Chernobylite is a difficult game to pigeonhole. Developer The Farm 51 has called it a survival horror RPG, but after spending 30 hours with the game, I wouldn’t say that’s terribly accurate because there’s also quite a strong focus on strategy. I guess a ‘science-fiction survival game with a twist of strategy, horror, and roleplaying’ is probably too long to use as a genre though.
The game is set 30 years after the nuclear disaster at Chernobyl and it’s now a dangerous place. Not only is residual radiation found throughout the entire area, with stronger pockets making some areas inaccessible, NAR soldiers regularly patrol the zones and will shoot on sight. A strange material called chernobylite is also spreading over the area and it has properties that allow for teleportation, the creation of superweapons, and even an alternate dimension. The catch is it has also created a race of monsters known as Shadows and they’re always happy to tear you apart.
Chernobylite review – A hostile wasteland
Players are put in the shoes of nuclear physicist Igor, who is determined to find out what happened to his wife who disappeared just before the disaster. When a heist into the Chernobyl Power Plant goes wrong, he is forced to retreat and reassess his options. Now hiding out in a warehouse in Pripyat, he needs to gather tools, intel, and helpful companions if his heist is to ever be successful. To do this he needs to complete missions across a handful of maps that represent different areas of the exclusion zone.
Igor isn’t the only one that can complete the missions. Any of his companions can take on missions with different rates of success depending on their strengths. This could be just exploring the zone, securing resources from NAR forces, or a story mission, but missions can be failed and any of the characters can die if it goes spectacularly wrong. Missions also have optional objectives to complete that offer XP, like locating traders, but the risk versus reward is always in the back of your mind. The only issue is that the five locations become repetitive and you’re soon running through each map trying to complete objectives as quickly as possible.
Throughout every story mission, there are tough decisions to be made. The decision-making element of the game is one of the best I’ve ever seen with genuine consequences that affect Igor’s future. Not only will Igor’s companions think of him differently, but these decisions can also affect which companions can be recruited, whether other NPC characters live or die, how future missions like the heist play out, and even which missions are available later. However, if a player doesn’t like a decision, it doesn’t have to be permanent.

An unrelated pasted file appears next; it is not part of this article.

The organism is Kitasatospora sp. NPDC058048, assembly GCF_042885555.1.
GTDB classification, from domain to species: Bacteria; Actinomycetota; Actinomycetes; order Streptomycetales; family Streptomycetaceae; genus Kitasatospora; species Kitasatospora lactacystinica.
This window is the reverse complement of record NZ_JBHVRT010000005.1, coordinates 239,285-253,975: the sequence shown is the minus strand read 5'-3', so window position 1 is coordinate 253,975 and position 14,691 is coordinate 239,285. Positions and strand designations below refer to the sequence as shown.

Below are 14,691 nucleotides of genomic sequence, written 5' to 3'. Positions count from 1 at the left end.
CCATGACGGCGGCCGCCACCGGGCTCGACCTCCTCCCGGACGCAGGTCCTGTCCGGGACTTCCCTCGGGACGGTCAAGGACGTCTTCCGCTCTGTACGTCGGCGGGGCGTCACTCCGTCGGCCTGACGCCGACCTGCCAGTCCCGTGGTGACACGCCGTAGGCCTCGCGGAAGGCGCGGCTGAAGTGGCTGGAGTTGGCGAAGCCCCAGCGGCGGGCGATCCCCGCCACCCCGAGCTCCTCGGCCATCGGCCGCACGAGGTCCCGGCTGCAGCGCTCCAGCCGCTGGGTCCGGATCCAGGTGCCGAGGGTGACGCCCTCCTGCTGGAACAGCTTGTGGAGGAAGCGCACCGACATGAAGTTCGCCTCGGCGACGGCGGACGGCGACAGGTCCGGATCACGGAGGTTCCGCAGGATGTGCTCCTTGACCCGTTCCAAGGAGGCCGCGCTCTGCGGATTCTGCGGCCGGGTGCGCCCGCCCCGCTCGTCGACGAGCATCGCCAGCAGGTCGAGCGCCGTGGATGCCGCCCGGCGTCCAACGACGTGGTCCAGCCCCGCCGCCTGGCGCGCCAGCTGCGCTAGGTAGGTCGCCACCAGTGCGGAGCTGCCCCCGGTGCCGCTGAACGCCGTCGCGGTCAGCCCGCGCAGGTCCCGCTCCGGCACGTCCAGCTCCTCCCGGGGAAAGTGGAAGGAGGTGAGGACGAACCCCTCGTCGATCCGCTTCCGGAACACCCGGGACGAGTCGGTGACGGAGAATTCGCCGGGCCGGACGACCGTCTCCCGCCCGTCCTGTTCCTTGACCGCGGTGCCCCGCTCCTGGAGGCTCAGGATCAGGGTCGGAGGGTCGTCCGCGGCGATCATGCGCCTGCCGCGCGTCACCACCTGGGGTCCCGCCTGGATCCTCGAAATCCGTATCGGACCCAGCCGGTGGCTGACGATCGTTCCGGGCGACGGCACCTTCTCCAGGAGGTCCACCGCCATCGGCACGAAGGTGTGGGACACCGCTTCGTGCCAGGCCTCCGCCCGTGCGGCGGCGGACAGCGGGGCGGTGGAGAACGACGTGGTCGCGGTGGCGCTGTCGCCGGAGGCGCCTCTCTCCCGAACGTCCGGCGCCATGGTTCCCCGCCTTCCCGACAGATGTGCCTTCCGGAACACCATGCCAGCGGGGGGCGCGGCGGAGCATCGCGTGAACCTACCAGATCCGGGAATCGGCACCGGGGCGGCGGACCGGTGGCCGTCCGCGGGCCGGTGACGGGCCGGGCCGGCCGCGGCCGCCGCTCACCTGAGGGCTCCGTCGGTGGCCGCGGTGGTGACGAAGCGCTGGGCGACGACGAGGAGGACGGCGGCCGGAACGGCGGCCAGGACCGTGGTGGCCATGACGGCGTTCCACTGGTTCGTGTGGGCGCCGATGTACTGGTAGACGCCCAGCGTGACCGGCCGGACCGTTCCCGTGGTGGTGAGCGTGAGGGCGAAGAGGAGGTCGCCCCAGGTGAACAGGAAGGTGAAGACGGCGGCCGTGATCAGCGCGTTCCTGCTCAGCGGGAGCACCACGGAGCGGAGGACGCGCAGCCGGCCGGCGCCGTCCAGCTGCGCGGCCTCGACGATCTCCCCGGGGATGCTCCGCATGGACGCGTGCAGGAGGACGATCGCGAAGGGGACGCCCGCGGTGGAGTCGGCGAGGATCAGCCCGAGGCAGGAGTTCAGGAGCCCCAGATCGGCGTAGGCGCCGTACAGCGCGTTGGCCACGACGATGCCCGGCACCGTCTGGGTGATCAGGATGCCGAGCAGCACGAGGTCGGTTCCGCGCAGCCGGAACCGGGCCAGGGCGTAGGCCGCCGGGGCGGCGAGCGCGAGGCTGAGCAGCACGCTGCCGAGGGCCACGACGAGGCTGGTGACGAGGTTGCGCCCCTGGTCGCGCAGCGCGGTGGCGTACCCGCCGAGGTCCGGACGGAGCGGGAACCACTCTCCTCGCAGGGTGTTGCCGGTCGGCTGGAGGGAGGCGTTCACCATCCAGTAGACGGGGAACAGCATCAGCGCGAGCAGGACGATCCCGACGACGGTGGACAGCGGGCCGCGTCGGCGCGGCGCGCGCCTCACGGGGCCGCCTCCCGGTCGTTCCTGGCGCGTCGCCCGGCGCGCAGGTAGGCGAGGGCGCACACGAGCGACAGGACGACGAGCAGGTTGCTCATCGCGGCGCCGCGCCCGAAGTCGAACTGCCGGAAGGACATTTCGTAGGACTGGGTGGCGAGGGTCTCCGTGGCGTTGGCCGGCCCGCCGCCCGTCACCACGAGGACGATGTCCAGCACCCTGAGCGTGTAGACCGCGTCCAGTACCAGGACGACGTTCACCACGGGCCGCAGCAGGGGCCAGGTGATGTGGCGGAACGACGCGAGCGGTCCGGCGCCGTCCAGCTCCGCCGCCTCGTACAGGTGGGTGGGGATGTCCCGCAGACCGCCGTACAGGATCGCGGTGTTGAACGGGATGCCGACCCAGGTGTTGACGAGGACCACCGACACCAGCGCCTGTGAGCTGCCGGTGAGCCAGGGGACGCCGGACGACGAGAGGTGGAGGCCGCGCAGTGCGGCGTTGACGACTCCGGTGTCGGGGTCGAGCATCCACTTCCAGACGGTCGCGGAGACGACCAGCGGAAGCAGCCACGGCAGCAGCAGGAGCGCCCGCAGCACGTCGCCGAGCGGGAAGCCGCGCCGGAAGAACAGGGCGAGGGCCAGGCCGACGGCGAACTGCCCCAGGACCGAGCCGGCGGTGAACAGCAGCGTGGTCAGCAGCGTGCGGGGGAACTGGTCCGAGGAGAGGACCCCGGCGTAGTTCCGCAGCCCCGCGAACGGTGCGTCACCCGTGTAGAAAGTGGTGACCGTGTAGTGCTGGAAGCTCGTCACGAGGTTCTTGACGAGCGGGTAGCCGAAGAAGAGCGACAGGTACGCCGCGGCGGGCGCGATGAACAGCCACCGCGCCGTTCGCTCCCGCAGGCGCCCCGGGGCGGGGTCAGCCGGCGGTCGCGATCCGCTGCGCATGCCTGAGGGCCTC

Whenever Igor dies, he is transported to a memory dimension where every decision can be changed for a small price of chernobylite. Any conflicts this creates must then be resolved before Igor returns to reality. A mission that went completely wrong can even be deleted from memory and replayed in its entirety back in the real world. If conditions aren’t favorable going into the final heist, there are plenty of opportunities to change it. A player who wants to experience everything in a single playthrough will benefit the most as they find nothing becomes completely inaccessible.
The consequences of player freedom
Story missions are offered in a nonlinear fashion and it’s entirely up to the player whether they’re completed. Even the final heist can be attempted before all of the missions have been done. The only problem is that the lack of linearity creates continuity issues in terms of character relationships. One spoiler-free example was when a decision clearly angered a companion, only for that companion to congratulate our success upon Igor’s return to the warehouse. The game may have been better off with a linear mission structure rather than offering so much player freedom.
As time passes, the more the chernobylite spreads, and the number of Shadows increases. While it’s the Shadows that add the horror element and an uneasy atmosphere, the shock factor wears off after the first few encounters. Their movement is predictable, they become no more intimidating than the soldiers, and the horror element is lost completely. Theoretically, the more time Igor spends in the exclusion zone, the tougher the missions become. However, this is offset by the skills he learns from his companions and his upgraded weapons.
Missions aren’t everything, though, as warehouse management is as vital as mission success. There needs to be enough food to feed everyone. Their living conditions need to be comfortable. Most importantly, air quality, radiation security, and power supplies need to be adequate. Igor also needs to build the workbenches to upgrade weapons, build the latest cutting-edge technology, and keep his supplies topped up. Each of those workbenches will take a toll on at least one of these categories and satisfactory living conditions become a balancing act. With unpreferable living conditions, the chances of a companion succeeding at a mission start to fall.
Chernobylite isn’t a perfect game. Aside from the continuity issues and the horror that falls flat, there were a couple of game crashes too. However, the game has plenty more positives, including impressive decision-making, the amount of freedom with base building, and simple but satisfying team management. Chernobylite is well worth dipping into for a few hours as long as you remember the game is not meant to be a AAA experience.